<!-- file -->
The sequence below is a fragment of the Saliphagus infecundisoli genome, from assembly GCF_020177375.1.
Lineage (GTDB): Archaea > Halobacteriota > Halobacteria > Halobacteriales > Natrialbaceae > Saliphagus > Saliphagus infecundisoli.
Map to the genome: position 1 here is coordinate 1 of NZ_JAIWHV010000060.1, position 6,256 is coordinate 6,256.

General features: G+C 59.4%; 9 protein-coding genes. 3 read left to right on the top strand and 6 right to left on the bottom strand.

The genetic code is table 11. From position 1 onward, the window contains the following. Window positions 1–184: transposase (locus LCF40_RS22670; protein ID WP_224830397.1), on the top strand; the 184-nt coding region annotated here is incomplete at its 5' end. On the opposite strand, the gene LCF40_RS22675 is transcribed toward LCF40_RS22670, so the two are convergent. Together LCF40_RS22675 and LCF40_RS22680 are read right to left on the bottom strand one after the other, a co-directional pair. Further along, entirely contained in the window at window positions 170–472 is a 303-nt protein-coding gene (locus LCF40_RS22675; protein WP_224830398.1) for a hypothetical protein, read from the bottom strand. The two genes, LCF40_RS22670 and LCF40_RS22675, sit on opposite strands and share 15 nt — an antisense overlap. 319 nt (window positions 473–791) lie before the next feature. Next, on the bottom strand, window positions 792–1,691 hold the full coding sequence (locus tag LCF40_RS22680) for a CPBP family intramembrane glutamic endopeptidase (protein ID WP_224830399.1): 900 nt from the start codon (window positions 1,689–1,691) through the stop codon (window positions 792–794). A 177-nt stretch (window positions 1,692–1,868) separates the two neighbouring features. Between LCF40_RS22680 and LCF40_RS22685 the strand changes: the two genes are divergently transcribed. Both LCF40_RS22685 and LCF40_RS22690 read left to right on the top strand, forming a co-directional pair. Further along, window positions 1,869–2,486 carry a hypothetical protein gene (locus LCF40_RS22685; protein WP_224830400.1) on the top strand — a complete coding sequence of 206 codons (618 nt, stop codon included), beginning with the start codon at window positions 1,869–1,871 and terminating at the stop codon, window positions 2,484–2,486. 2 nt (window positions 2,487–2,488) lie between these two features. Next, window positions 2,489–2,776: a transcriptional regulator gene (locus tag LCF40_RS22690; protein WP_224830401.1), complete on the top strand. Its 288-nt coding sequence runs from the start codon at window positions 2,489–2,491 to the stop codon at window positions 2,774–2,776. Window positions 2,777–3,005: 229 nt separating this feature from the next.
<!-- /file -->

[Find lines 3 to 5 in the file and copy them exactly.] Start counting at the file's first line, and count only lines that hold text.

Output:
Map to the genome: position 1 here is coordinate 1 of NZ_JAIWHV010000060.1, position 6,256 is coordinate 6,256.

General features: G+C 59.4%; 9 protein-coding genes. 3 read left to right on the top strand and 6 right to left on the bottom strand.

The genetic code is table 11. From position 1 onward, the window contains the following. Window positions 1–184: transposase (locus LCF40_RS22670; protein ID WP_224830397.1), on the top strand; the 184-nt coding region annotated here is incomplete at its 5' end. On the opposite strand, the gene LCF40_RS22675 is transcribed toward LCF40_RS22670, so the two are convergent. Together LCF40_RS22675 and LCF40_RS22680 are read right to left on the bottom strand one after the other, a co-directional pair. Further along, entirely contained in the window at window positions 170–472 is a 303-nt protein-coding gene (locus LCF40_RS22675; protein WP_224830398.1) for a hypothetical protein, read from the bottom strand. The two genes, LCF40_RS22670 and LCF40_RS22675, sit on opposite strands and share 15 nt — an antisense overlap. 319 nt (window positions 473–791) lie before the next feature. Next, on the bottom strand, window positions 792–1,691 hold the full coding sequence (locus tag LCF40_RS22680) for a CPBP family intramembrane glutamic endopeptidase (protein ID WP_224830399.1): 900 nt from the start codon (window positions 1,689–1,691) through the stop codon (window positions 792–794). A 177-nt stretch (window positions 1,692–1,868) separates the two neighbouring features. Between LCF40_RS22680 and LCF40_RS22685 the strand changes: the two genes are divergently transcribed. Both LCF40_RS22685 and LCF40_RS22690 read left to right on the top strand, forming a co-directional pair. Further along, window positions 1,869–2,486 carry a hypothetical protein gene (locus LCF40_RS22685; protein WP_224830400.1) on the top strand — a complete coding sequence of 206 codons (618 nt, stop codon included), beginning with the start codon at window positions 1,869–1,871 and terminating at the stop codon, window positions 2,484–2,486. 2 nt (window positions 2,487–2,488) lie between these two features. Next, window positions 2,489–2,776: a transcriptional regulator gene (locus tag LCF40_RS22690; protein WP_224830401.1), complete on the top strand. Its 288-nt coding sequence runs from the start codon at window positions 2,489–2,491 to the stop codon at window positions 2,774–2,776. Window positions 2,777–3,005: 229 nt separating this feature from the next.